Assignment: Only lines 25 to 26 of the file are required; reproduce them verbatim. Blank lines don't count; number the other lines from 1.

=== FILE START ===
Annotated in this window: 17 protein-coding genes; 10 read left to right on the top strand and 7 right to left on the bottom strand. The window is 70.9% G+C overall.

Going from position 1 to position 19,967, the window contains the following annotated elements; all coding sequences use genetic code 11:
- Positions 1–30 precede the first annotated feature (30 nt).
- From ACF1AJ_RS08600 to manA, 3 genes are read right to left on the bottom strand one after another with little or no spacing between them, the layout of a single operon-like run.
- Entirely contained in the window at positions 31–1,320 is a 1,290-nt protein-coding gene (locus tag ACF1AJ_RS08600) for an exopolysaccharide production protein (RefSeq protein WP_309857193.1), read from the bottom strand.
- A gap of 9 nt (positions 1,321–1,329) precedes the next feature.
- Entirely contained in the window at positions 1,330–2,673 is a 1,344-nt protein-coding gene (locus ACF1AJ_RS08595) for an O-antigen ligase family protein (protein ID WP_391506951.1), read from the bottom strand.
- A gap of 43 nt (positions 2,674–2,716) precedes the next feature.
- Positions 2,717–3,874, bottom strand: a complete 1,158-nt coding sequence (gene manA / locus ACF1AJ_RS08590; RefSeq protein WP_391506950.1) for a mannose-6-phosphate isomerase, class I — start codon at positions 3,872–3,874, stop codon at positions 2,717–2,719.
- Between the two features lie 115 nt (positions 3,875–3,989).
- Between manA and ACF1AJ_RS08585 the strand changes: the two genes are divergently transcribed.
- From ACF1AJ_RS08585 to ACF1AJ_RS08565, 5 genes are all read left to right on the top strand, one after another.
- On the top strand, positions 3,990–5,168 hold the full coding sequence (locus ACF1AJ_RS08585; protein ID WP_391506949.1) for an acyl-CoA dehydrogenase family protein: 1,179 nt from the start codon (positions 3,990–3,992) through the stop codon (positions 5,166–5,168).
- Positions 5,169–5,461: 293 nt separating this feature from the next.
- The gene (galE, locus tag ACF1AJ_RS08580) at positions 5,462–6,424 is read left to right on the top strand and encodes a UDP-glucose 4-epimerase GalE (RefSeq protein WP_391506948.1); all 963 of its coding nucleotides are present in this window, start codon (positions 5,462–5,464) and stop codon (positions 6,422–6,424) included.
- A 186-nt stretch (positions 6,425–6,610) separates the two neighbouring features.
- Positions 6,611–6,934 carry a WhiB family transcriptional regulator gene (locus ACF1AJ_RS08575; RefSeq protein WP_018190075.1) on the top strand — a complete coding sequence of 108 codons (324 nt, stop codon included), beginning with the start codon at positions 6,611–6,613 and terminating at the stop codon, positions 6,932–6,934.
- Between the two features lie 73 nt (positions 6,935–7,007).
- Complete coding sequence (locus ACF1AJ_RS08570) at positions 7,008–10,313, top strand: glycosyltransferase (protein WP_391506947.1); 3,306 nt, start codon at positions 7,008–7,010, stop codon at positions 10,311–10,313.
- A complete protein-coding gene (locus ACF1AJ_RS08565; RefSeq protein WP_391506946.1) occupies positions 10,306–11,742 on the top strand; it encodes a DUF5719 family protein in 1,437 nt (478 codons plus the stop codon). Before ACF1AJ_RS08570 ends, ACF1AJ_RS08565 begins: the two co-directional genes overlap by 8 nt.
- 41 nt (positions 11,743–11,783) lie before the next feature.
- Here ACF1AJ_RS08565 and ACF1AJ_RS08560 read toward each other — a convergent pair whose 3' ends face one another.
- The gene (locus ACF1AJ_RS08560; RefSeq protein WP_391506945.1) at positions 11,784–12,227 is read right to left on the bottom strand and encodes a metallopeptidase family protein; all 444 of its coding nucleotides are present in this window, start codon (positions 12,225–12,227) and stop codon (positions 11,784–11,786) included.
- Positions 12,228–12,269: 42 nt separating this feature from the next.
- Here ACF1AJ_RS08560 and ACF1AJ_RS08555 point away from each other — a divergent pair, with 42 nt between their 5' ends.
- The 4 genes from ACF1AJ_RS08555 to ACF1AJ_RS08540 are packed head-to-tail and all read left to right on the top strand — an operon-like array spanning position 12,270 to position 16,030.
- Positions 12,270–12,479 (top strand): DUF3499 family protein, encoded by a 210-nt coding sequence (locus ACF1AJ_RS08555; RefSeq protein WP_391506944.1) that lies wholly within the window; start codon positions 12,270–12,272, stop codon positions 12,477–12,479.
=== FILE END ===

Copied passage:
- Here ACF1AJ_RS08560 and ACF1AJ_RS08555 point away from each other — a divergent pair, with 42 nt between their 5' ends.
- The 4 genes from ACF1AJ_RS08555 to ACF1AJ_RS08540 are packed head-to-tail and all read left to right on the top strand — an operon-like array spanning position 12,270 to position 16,030.